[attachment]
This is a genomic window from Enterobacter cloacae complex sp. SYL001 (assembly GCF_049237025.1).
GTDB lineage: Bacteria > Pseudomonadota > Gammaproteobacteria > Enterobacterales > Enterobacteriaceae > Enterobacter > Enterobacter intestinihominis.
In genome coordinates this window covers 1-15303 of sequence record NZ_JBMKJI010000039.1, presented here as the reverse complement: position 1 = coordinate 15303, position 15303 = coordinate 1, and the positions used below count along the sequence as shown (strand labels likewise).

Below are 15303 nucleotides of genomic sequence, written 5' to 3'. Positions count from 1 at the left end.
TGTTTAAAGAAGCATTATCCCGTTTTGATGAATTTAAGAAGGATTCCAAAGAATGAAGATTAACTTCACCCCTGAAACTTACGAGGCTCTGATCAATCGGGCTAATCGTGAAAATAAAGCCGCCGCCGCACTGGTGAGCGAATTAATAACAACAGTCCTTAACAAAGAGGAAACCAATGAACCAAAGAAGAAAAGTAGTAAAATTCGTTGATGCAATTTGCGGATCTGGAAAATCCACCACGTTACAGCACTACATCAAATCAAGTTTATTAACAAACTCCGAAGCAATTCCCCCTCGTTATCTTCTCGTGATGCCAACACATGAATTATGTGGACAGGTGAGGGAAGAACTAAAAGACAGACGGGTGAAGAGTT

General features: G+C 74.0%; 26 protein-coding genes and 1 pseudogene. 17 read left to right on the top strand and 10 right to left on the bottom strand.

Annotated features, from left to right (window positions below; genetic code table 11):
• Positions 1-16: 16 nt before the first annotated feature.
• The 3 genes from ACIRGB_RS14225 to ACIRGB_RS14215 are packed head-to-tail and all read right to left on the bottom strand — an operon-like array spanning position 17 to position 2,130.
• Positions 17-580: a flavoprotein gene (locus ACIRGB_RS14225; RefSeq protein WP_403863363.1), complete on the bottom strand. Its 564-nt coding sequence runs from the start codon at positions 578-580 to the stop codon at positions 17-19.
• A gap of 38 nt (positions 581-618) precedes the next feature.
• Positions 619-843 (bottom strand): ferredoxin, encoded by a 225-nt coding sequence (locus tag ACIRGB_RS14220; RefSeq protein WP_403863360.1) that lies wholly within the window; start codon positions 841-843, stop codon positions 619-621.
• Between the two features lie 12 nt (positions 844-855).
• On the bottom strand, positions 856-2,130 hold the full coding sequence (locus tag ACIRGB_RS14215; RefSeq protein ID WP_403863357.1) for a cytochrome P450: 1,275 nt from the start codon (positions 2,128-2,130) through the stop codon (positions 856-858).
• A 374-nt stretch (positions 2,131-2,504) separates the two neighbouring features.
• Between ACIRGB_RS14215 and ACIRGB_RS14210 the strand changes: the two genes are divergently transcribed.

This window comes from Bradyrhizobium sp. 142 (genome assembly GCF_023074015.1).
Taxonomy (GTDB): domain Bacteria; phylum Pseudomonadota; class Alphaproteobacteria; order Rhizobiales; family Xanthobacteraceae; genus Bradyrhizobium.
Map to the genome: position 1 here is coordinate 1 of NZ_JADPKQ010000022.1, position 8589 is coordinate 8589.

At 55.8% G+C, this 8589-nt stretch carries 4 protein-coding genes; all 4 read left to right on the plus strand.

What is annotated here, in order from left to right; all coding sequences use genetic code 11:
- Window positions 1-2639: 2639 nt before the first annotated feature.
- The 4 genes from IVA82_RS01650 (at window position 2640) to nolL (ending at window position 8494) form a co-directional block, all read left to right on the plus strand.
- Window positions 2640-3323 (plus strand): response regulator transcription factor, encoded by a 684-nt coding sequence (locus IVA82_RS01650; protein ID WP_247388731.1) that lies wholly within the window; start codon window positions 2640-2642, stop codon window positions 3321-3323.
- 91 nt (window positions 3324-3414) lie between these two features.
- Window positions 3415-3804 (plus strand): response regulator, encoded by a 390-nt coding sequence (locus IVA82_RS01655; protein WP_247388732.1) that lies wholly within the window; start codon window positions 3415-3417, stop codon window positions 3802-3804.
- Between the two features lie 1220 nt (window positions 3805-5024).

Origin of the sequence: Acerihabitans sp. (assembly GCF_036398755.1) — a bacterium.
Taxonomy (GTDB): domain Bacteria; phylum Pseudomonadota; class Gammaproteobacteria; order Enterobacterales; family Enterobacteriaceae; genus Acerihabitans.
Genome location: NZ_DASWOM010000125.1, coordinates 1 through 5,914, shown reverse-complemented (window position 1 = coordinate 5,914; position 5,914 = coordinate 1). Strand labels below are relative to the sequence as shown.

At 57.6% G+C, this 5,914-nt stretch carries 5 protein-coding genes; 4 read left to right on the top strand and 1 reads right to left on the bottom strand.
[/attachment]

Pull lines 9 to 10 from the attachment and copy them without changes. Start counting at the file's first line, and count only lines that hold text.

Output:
• The 3 genes from ACIRGB_RS14225 to ACIRGB_RS14215 are packed head-to-tail and all read right to left on the bottom strand — an operon-like array spanning position 17 to position 2,130.
• Positions 17-580: a flavoprotein gene (locus ACIRGB_RS14225; RefSeq protein WP_403863363.1), complete on the bottom strand. Its 564-nt coding sequence runs from the start codon at positions 578-580 to the stop codon at positions 17-19.